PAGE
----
By Paul Garrison
Research Scientist, Wisconsin DNR

Hitchin' A Ride

Clean Boats, Clean Waters Slows the Spread of AIS

Although water travel has slowed to a trickle, we haven’t iced the challenge of dealing with the spread of aquatic invasive species (AIS) throughout Wisconsin. Last summer, 381 volunteers stepped up to help by attending Clean Boats, Clean Waters Volunteer Watercraft Inspection workshops. Adults and youth learned how to organize and conduct boater education programs in their communities. After they were trained, volunteers performed watercraft inspections at landings and educated boaters on how and where invasive species are most likely to hitch a ride into waterbodies.

Results of this effort revealed boaters are not aware of the role they play in moving aquatic plants and animals from one waterbody to another. Watercraft inspection efforts uncovered hidden plants on the boat trailers and other recreational equipment. With each inspection, volunteers discussed prevention steps boaters need to take each time they leave a waterbody. More training is needed if Wisconsin hopes to decrease the spread of AIS.

UWEX, Wisconsin DNR and Wisconsin Association of Lakes are currently scheduling 2005 training workshops for the Clean Boats, Clean Waters Watercraft Inspection Program.

If slowing the spread of AIS is important to you, please contact Laura Felda-Marquardt at 715-365-2659, or for training details. Clean Boats, Clean Waters workshops will begin in April 2005 (at the Wisconsin Lakes Convention - see page 9) and extend through August.
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Water In Our Veins: Celebrating Lake Volunteers

2005 Wisconsin Lakes Convention
April 28-30, 2005
KI Convention Center/Regency Suites, Green Bay

Hooray for volunteers! This is the message of the 2005 Wisconsin Lakes Convention, to be held April 28-30 in Green Bay. Wisconsin lake enthusiasts spread an amazing amount of tender loving care over the waters of our state. They are busy in the areas of water quality monitoring, conservation and restoration efforts, public education and more. What makes a great volunteer? How are we motivated to action? These issues and others will be some of the topics addressed at the 27th annual Wisconsin Lakes Convention. This conference represents an exceptional opportunity to listen, learn and discuss with others your experiences and questions on lake and water resource management, law, land use and watershed planning, shoreland restoration, economics, youth and adult education and other important topics.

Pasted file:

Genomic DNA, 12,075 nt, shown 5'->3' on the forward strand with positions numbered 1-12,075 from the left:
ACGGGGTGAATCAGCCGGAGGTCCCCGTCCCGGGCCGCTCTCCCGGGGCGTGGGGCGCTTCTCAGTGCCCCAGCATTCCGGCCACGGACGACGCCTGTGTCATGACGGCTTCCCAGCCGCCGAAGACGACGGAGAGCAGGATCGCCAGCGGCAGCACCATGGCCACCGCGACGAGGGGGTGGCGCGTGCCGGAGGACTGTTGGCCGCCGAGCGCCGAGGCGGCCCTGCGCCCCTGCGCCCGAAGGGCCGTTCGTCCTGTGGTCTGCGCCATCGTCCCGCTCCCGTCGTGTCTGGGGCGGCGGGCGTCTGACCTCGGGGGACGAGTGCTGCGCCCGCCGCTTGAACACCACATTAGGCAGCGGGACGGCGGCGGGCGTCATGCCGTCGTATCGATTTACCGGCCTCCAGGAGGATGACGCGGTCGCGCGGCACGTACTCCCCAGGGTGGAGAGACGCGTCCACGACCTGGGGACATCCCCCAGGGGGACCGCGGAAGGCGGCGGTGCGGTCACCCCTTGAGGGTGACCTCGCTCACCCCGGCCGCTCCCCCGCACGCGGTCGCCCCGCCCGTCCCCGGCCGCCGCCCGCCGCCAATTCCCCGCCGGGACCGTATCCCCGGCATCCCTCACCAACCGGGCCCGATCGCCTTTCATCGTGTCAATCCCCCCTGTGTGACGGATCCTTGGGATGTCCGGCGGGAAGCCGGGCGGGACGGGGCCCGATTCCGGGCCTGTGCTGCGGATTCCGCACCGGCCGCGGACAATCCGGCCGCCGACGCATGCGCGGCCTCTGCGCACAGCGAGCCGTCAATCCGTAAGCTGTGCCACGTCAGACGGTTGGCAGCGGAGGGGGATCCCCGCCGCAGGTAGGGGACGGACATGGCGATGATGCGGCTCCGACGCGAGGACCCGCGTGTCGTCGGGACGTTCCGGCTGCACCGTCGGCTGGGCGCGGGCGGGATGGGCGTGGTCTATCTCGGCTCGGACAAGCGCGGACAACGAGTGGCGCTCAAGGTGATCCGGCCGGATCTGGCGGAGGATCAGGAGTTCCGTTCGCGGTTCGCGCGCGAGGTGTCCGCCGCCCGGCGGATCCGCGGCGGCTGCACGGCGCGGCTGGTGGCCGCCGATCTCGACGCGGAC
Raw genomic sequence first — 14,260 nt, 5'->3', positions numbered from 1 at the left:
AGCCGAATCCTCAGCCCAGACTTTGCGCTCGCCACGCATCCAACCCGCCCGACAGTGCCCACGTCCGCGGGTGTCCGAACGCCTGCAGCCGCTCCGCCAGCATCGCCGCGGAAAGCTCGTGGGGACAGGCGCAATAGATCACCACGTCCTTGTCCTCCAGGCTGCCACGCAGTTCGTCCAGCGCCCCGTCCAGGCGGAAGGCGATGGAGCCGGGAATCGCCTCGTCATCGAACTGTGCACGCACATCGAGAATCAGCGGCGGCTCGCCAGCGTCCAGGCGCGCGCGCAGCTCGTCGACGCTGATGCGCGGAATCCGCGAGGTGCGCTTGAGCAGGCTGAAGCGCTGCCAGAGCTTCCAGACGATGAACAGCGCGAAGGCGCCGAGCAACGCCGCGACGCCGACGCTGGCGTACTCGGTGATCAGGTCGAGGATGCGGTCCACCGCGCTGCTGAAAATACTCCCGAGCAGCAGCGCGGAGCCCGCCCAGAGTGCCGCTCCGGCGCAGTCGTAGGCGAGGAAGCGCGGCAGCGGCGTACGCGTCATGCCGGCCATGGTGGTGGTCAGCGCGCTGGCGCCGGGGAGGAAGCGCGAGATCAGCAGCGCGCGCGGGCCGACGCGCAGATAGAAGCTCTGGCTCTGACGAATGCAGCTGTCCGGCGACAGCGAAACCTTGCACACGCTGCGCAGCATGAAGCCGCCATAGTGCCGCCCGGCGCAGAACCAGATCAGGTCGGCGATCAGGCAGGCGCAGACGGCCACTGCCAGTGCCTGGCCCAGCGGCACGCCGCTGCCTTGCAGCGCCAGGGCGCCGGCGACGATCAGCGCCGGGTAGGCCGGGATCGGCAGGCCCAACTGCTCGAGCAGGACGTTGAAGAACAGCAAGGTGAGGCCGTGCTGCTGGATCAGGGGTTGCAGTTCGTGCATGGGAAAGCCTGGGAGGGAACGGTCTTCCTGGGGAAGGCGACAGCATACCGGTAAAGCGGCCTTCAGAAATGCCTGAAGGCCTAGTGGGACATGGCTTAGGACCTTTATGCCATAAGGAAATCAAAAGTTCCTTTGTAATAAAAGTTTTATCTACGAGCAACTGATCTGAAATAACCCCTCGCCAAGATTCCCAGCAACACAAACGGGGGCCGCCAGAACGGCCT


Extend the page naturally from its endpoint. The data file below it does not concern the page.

If you are new to the lake or a committed supporter, this is a great opportunity for you and your lake organization to learn and gain significant information in a short period of time. It is a great time to find answers to your many questions about lake management, meet new friends and catch up with old ones. Look for a detailed agenda in the next edition of Lake Tides, the Lake Connection, and on-line at the UWEX Lakes website. Invite a fellow lake enthusiast that has not yet had the opportunity to attend.